This subjective component is also narrowly construed. A defendant's conduct violates the Eighth
Amendment “only if he knows that the inmate[ ] face[s] a substantial risk of serious harm and
disregards that risk by failing to take reasonable measures to abate it.” Farmer v. Brennan, 511
U.S. 825, 847 (1994).
Deprivation of Food
Plaintiff alleges that Defendant Beringer spit in his food and/or informed Plaintiff he had
tampered with his food for a period of fifteen days while Plaintiff was confined in the RHU. As a
result, Plaintiff alleges that he did not eat during that fifteen day period, and that Defendant
Beringer falsified the log book during that time, stating that Plaintiff had eaten when he had not.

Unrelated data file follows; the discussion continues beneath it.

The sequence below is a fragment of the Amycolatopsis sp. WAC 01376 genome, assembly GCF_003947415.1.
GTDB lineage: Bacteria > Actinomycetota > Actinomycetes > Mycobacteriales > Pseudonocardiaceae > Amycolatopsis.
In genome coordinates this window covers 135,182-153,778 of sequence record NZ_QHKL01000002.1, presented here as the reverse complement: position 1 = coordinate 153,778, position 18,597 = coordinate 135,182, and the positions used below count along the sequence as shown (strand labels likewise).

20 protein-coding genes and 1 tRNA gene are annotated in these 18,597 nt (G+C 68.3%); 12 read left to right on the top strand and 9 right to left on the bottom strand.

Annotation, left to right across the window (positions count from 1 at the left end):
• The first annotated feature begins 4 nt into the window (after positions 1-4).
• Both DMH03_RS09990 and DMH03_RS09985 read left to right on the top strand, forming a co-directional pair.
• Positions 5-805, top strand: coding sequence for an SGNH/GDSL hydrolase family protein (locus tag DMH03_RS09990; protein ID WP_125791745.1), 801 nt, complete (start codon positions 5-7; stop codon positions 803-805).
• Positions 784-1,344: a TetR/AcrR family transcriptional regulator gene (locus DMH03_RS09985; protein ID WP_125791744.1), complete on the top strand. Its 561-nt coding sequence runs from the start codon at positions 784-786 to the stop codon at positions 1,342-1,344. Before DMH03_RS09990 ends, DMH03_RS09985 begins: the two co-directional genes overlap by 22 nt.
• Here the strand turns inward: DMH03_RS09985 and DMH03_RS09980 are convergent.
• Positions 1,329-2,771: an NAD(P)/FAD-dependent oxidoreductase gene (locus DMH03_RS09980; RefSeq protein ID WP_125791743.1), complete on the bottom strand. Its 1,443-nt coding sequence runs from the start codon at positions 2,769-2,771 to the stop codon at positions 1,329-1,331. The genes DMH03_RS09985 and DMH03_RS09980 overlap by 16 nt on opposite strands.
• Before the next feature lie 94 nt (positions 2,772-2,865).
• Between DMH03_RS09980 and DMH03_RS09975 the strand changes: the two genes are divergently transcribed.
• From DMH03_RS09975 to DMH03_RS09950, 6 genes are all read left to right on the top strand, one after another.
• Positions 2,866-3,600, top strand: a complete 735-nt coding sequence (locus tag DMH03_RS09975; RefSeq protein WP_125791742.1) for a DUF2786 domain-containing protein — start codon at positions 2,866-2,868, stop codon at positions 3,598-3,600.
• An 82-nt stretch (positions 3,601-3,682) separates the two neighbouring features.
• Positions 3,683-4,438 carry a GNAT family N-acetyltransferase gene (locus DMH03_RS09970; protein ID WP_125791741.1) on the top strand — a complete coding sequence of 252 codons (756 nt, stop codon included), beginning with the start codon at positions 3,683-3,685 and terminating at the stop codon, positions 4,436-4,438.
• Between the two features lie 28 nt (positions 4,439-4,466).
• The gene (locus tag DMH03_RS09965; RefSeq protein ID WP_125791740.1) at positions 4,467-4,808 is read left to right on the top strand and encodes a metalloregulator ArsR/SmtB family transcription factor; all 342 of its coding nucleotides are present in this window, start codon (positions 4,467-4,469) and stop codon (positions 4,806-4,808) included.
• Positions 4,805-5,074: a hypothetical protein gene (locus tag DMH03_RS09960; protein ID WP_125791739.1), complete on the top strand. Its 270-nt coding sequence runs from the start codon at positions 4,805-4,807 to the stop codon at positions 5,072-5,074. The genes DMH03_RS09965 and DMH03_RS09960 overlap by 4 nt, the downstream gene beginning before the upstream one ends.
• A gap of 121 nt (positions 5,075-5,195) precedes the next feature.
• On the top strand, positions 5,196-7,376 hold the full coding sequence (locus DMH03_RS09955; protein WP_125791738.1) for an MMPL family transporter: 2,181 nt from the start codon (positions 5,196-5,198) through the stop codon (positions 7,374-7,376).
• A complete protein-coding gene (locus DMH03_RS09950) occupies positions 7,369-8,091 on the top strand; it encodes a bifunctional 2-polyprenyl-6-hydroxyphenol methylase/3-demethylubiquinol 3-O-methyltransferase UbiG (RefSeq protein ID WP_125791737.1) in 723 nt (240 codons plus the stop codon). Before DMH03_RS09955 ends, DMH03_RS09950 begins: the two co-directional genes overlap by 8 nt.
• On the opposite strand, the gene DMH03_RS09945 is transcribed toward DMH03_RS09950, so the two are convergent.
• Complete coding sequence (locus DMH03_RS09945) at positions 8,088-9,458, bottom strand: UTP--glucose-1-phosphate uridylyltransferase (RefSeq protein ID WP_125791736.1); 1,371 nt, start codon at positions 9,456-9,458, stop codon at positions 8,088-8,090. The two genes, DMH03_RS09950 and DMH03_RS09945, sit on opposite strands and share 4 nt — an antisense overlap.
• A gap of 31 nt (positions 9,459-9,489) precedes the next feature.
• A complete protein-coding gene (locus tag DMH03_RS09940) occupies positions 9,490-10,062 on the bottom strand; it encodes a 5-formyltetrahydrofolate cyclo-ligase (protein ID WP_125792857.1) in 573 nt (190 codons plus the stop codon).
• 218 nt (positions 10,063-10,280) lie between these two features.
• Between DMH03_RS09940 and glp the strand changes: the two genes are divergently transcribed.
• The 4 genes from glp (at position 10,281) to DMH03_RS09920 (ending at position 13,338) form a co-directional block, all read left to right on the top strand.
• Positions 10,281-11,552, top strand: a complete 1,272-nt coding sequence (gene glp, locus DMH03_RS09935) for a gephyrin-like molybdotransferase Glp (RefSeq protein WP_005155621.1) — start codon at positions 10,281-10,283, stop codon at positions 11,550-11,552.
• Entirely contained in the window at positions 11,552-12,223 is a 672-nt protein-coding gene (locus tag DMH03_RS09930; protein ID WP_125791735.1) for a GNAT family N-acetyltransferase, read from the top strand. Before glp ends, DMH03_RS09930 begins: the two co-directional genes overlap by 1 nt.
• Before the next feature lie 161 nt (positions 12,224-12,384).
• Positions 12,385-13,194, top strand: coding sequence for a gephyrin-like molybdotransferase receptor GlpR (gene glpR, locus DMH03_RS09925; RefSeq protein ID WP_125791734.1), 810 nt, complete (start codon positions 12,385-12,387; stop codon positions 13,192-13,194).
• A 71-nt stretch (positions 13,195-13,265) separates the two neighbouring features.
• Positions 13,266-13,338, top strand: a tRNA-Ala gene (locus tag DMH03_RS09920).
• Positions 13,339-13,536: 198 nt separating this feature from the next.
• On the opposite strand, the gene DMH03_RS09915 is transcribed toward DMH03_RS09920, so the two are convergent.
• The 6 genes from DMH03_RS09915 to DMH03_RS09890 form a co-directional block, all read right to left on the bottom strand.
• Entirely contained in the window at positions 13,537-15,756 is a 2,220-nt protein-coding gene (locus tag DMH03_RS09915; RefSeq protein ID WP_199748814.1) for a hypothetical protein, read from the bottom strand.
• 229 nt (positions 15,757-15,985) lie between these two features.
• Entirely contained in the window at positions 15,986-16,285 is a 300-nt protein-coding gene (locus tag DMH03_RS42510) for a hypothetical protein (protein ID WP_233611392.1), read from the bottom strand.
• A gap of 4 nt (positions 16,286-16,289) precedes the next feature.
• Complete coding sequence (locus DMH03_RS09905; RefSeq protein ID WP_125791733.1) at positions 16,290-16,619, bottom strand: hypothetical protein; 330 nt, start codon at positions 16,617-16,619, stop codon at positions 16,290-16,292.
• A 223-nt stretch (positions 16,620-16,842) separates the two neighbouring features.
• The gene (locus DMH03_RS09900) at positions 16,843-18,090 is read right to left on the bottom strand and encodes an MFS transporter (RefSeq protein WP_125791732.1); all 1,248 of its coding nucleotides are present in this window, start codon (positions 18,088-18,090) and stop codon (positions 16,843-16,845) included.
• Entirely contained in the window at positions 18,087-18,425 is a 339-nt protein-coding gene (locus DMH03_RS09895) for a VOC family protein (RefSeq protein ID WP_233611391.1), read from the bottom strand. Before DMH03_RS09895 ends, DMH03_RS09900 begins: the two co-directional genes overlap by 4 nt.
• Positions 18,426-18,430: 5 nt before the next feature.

(ECF No. 23, Amended Complaint, at ¶ 82).
An Eighth Amendment violation may occur if a prison official serves “unsanitary,
spoiled or contaminated food.” Robles v. Coughlin, 725 F.2d 12, 15 (2d Cir. 1983). Prisoners
must receive “nutritionally adequate food that is prepared and served under conditions which do
not present an immediate danger to the health and well[-]being of the inmates who consume it.”
Id., citing Ramos v. Lamm, 639 F.2d 559, 571 (10th Cir. 1980), cert. denied, 450 U.S. 1041
(1981)). “[O]nly a substantial deprivation of food to a prisoner sets forth a viable Eighth
Amendment claim.” Lindsey v. O’Connor, 327 F. App’x 319, 321 (3d Cir. 2009).
Here, Plaintiff’s allegations against Defendant Beringer are sufficient to survive
Defendants’ motion to dismiss. See Rodriguez v. Wetzel, 2015 WL 1033842, at *11 (W.D. Pa.
Mar. 9, 2015) (“[T]he Eighth Amendment’s prohibition against cruel and unusual punishment is